This article is part of our on-going series on Going Global. See the series here.

If you can digitize, you can distribute globally

When you are selling physical products or in-person services, entering a new language market can be costly and challenging. You run into supply chain and distribution issues, tariffs and regulatory issues, and other major roadblocks. But if you are selling information products you can often bypass these roadblocks.

Information products include:

  • Books
  • Reports
  • Data
  • Video/Audio
  • Training and eLearning Courses
  • Software
  • any other content that can be digitized and delivered via the Internet

Because of this digital distribution option, you can sell direct to end-users, anywhere there is a connection. And margins are typically high because there is no middleman taking a cut. However, that is not to say that it is easy, just easier than moving products or people around the globe.

Localization and product support are still requirements

While English may be a viable delivery language in some markets, it is not in many others, including some of the largest markets for high quality information. This includes rapidly growing economies like those found in the APAC countries (Asia Pacific, including southeast Asia, India, China, Japan, Korea, Indonesia, and Taiwan, among others). The assumption that English is some kind of universal language for business is simply not true- the vast majority of the world’s people do not speak English. Yet, for better or worse, many of the most valuable information products are created in English. Fortunately it is relatively easy to change this (relative to the expense of setting up physical distribution and support networks).

To deliver content digitally in another language it must be translated and localized and there are likely to be requirements for native language support for the buyers of that content.

Yes, software is an information product

Perhaps the most lucrative and ubiquitous example of an information product (beyond books) is software, which is still largely developed in English. With Software as a Service (SaaS) models, global delivery  is not usually an issue, except when the IP represents state or corporate secrets. Localization and support are a different matter.

Localizing software means translating user interface (UI) elements, documentation, including help desk, knowledge base, and chatbot content, and user-accessible software strings. Customer support can be automated to some degree with these tools but as the information product becomes more costly and complex, there will be an expectation for human support, often in real-time (same time zone as the user or consumer).

Workflows and support resources are becoming more automated and ubiquitous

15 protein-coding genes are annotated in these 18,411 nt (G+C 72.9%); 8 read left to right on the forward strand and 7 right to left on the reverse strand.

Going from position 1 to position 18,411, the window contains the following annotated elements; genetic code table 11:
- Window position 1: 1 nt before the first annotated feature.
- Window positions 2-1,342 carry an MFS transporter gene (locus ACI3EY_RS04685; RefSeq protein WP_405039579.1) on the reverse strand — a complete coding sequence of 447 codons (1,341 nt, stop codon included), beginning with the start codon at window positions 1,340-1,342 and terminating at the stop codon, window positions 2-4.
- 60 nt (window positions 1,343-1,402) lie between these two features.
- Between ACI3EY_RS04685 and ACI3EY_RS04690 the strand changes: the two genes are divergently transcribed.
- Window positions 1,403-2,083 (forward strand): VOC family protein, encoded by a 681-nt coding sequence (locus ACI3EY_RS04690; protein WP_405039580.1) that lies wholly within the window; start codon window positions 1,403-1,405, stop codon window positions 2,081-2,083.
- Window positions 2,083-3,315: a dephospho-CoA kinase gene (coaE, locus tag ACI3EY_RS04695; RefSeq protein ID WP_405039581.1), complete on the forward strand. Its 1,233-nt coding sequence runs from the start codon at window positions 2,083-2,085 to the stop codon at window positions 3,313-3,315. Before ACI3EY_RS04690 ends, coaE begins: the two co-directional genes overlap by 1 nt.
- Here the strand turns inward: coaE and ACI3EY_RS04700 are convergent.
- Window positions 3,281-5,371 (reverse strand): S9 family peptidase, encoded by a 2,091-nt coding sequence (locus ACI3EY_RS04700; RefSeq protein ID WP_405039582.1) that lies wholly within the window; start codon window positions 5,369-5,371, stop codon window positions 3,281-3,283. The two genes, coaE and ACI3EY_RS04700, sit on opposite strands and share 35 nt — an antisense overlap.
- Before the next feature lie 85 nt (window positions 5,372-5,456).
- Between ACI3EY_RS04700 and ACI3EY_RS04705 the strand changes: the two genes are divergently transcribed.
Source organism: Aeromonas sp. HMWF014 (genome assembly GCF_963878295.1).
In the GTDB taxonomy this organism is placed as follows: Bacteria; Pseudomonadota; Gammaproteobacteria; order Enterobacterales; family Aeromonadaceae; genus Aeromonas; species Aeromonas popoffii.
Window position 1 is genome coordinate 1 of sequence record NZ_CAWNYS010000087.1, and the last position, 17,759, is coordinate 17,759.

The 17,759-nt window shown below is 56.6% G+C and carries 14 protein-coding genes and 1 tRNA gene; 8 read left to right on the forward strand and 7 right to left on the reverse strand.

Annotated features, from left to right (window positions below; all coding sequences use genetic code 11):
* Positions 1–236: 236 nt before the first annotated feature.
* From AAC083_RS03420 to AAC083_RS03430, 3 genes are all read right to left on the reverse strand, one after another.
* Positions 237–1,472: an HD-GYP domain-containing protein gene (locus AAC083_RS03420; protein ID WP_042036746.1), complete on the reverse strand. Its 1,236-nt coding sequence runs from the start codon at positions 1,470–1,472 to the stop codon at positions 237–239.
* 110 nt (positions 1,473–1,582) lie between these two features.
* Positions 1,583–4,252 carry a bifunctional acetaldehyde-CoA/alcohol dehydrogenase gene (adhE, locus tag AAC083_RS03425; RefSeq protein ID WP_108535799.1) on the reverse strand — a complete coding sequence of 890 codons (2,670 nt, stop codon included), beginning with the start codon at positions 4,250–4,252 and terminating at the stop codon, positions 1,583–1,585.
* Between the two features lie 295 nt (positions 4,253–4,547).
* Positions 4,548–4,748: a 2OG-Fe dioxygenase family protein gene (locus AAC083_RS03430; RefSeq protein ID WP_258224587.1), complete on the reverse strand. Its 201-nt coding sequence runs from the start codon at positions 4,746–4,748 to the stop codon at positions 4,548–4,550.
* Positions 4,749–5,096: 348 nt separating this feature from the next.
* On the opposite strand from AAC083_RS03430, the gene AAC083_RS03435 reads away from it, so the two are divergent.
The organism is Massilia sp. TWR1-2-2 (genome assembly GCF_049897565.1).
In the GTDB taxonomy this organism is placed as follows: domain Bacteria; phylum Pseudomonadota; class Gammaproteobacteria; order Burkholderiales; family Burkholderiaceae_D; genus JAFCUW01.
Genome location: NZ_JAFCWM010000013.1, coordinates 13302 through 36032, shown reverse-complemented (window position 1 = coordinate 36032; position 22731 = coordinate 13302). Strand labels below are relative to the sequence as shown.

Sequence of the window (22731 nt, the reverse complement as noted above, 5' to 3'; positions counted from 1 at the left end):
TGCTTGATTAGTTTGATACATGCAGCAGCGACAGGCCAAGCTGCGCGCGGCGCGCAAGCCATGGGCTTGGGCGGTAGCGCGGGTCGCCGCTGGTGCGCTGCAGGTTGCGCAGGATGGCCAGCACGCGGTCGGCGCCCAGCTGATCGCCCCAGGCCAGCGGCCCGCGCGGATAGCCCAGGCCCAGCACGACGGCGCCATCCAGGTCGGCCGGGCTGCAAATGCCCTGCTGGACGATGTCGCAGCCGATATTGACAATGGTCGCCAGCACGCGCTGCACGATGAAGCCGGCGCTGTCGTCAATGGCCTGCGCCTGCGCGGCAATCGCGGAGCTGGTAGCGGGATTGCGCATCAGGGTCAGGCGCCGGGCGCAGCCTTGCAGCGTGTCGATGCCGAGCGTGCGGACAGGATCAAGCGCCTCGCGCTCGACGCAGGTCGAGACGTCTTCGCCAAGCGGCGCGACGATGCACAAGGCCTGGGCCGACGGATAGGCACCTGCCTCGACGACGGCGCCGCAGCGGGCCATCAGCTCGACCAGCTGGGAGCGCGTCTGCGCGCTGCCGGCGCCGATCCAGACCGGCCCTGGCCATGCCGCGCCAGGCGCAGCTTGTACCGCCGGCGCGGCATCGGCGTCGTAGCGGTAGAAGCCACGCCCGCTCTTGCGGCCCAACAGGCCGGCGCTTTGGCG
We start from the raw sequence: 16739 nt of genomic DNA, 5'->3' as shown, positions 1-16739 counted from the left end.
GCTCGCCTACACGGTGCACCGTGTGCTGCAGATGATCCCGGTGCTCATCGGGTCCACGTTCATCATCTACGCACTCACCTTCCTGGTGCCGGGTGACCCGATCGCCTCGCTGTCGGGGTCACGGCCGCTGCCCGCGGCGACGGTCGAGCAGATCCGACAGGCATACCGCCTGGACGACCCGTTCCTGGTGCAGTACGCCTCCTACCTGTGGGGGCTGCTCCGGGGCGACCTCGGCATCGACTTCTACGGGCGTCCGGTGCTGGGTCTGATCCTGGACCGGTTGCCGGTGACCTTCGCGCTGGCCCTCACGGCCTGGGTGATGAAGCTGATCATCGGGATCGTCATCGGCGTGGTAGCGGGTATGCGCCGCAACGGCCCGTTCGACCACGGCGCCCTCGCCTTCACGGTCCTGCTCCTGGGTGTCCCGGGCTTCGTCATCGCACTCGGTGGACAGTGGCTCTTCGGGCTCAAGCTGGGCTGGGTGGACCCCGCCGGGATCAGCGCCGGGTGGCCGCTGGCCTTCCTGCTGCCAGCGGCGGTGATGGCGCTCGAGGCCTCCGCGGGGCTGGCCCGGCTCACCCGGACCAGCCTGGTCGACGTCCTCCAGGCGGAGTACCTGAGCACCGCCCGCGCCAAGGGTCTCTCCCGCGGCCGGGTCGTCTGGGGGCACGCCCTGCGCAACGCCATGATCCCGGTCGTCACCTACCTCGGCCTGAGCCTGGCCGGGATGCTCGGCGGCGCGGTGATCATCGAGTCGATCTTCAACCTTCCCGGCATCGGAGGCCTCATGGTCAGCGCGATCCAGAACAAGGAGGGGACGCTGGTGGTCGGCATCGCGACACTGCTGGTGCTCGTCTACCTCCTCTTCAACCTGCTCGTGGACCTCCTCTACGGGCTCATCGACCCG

Translation and localization workflows are constantly improving and becoming increasingly automated and agile. Customer support can be outsourced to local service companies via reseller agreements that provide local integration and help.

Any globalization strategy for rolling out products needs to keep translation workflows in mind. Ideally, content to be translated and localized is created in software environments that can connect with translation software via connectors or APIs. These workflows make rollouts and releases more timely because the translation and localization vendor can more closely align their efforts with those of the information product’s developers. Updates and new product launches should not be held up by translation and localization.

Faster time to market in a smaller, information-hungry world

Years ago I was creating information products in the form of non-fiction business books. My publisher would sell foreign rights to any non-US publishers that wanted them and those publishers would translate them and market them in their countries. I would randomly receive packages containing several copies of foreign versions of my books. In at least one case I wasn’t even sure which title I was holding! In another, I received two different sets of Chinese translations of the same book, but one was half the length of the other. Basically as author and copyright holder, I had relinquished all quality control when my publisher sold the rights. And often, the foreign titles would come out years after the US releases. Today, everything has changed.

Today, I would likely publish and distribute the titles myself through Amazon, paying for translations when there was demand for another language. It is no different for sellers of more complex information products- those arcane barriers of the past generally no longer exist. You can literally launch in multiple global markets simultaneously for the cost of a translation and a partnership with an in-country distributor.

 
 

Always ask yourself this important question when choosing a translation vendor.
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By |2019-02-21T16:35:44+00:00January 29th, 2019|Going Global Series, Marketing Translation, Translation and Localization|

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